News briefs from around Tennessee
Posted: Friday, January 13, 2012 8:00 pm
Memphis federal drug trial delayed three weeks
MEMPHIS (AP) — A federal judge on Thursday delayed the start of the trial of two men accused of being members of a drug ring led by Craig Petties that moved narcotics from Mexico into several U.S. states.
The judge also is limiting the number of people allowed to know the name of jurors in the case. U.S. Attorney Edward Stanton has said it will be one of the largest federal drug trials in the history of West Tennessee.
Judge Samuel Mays decided to push the start date back for three weeks for the trial of Clinton Lewis and Martin Lewis. It will now start Feb. 6 because one of the defense attorneys is ill.
Jim Simmons has been hospitalized after undergoing emergency surgery and will not be able to handle the rigors of trial. Simmons, who represented Clinton Lewis along with Anne Tipton, will be replaced by Howard Manis.
Mays also ruled that only six people — the defense lawyers and the federal prosecutors — will be allowed to know the names of potential jurors to protect them.
The lawyers will check the identifies in order to determine if they have a conflict of interest with jury members, such as whether they know each other, Mays said.
Tenn. House approves
GOP redistricting plan
NASHVILLE (AP) — The state House on Thursday approved a Republican plan to redraw the chamber’s 99 districts, overriding Democrats’ objections that it placed five African-American incumbents into three seats, ensuring that at least two of them would be forced out of office.
The chamber voted 67-25 to approve the map that ultimately included changes from the original map to spare three other Democrats from having to face other incumbents this year.
House Speaker Beth Harwell praised the final result as representing that fellow Republicans had “drawn these lines fairly, and that there’s proper representation for each district.”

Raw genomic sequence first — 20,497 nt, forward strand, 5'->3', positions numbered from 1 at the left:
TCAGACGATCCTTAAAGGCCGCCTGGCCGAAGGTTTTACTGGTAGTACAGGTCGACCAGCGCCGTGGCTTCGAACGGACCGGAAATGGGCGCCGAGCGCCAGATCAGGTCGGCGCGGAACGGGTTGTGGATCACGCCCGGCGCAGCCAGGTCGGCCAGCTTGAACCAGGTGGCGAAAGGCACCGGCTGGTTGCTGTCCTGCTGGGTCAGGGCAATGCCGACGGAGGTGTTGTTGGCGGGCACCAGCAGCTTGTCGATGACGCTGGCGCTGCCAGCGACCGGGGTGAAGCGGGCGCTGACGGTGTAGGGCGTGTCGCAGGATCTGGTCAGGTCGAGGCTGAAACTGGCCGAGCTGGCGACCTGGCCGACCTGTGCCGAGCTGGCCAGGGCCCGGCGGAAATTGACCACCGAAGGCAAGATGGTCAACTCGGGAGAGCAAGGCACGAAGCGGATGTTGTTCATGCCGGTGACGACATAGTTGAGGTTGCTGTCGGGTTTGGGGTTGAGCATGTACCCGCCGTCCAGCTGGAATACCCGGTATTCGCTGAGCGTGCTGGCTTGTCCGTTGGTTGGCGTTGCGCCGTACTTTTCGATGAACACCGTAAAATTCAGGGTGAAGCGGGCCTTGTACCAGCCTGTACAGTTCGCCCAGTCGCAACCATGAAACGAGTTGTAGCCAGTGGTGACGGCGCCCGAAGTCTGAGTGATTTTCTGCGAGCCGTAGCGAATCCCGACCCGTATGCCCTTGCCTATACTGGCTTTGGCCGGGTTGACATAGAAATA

Democrats, who had several proposals to redraw the Republican maps rejected on the House floor, said they wouldn’t rule out a legal challenge.
“We’re going to talk to the Democratic Party, we’re’ going to talk to our Black Caucus and to the different interested parties, and we’ll make that decisions,” said House Democratic Caucus Chairman Mike Turner of Nashville.
Turner said he was one of seven Democrats who voted for final version as part of a deal with Republican leaders to step back from plans to draw Democratic Reps. Mike Stewart and Sherry Jones into the same Nashville district, and to put Democratic Rep. Eddie Bass of Prospect into the same seat as Republican Rep. Vance Dennis of Savannah.
Tennessee business tax
revenue up in December
NASHVILLE (AP) — Tennessee revenue collections in December were $965.7 million, more than $123 million more than the budgeted estimate, but the state finance commissioner said revenue in future months may not show the same growth.
Finance and Administration commissioner Mark Emkes said in a news release Thursday that business tax collections were $114.5 million above the budgeted estimate in December. But he said typically a quarter of all franchise and excise tax collections are realized in the month of April, so future months could be negatively impacted.
State tax collections were $12.9 million more than the estimate for December and the year-to-date growth rate is 6.29 percent.
Emkes also said while sales tax revenues reflect renewed consumer confidence, Tennessee is still not back to pre-2008 collection levels on sales taxes.
Board approves naming Memphis street for MLK
MEMPHIS (AP) — Memphis officials on Thursday approved naming a city street after the Rev. Martin Luther King Jr., nearly 44 years after the civil rights leader was killed in the city.
The 10 members of the Memphis and Shelby County Land Use Control Board voted unanimously to re-name a nine-block downtown stretch as Dr. Martin Luther King Avenue. Previously called Linden Avenue, it runs in front of the FedExForum, where the Memphis Grizzlies play their home games, and parallel to Beale Street, the famous tourist drag.
The street also runs near the Clayborn Temple, where King rallied with striking sanitation workers days before he was assassinated by James Earl Ray on the balcony of the Lorraine Motel on April 4, 1968. King also led a march on Linden Avenue during the strike.
The city already had a section of Interstate 240 dedicated to King, but the naming of a prominent street in the city’s tourist district is being seen as a symbol that the city is finally taking steps to heal the wound caused by the assassination
A ceremony is planned for April 4 to honor King and unveil the new street signs. About 900 U.S. cities already have city streets named for King.
“The world was looking at Memphis to make its mark,” said Berlin Boyd, a former city councilman who made the proposal to rename Linden Avenue.
Published in The Messenger 1.13.12